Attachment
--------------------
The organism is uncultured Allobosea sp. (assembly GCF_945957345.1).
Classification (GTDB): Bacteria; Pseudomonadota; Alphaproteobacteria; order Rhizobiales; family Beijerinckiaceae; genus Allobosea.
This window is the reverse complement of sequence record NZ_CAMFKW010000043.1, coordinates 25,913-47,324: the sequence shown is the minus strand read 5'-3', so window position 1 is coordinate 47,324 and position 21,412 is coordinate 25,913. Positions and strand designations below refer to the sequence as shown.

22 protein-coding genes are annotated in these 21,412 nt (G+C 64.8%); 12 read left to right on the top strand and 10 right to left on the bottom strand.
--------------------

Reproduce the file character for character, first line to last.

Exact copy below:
The organism is uncultured Allobosea sp. (assembly GCF_945957345.1).
Classification (GTDB): Bacteria; Pseudomonadota; Alphaproteobacteria; order Rhizobiales; family Beijerinckiaceae; genus Allobosea.
This window is the reverse complement of sequence record NZ_CAMFKW010000043.1, coordinates 25,913-47,324: the sequence shown is the minus strand read 5'-3', so window position 1 is coordinate 47,324 and position 21,412 is coordinate 25,913. Positions and strand designations below refer to the sequence as shown.

22 protein-coding genes are annotated in these 21,412 nt (G+C 64.8%); 12 read left to right on the top strand and 10 right to left on the bottom strand.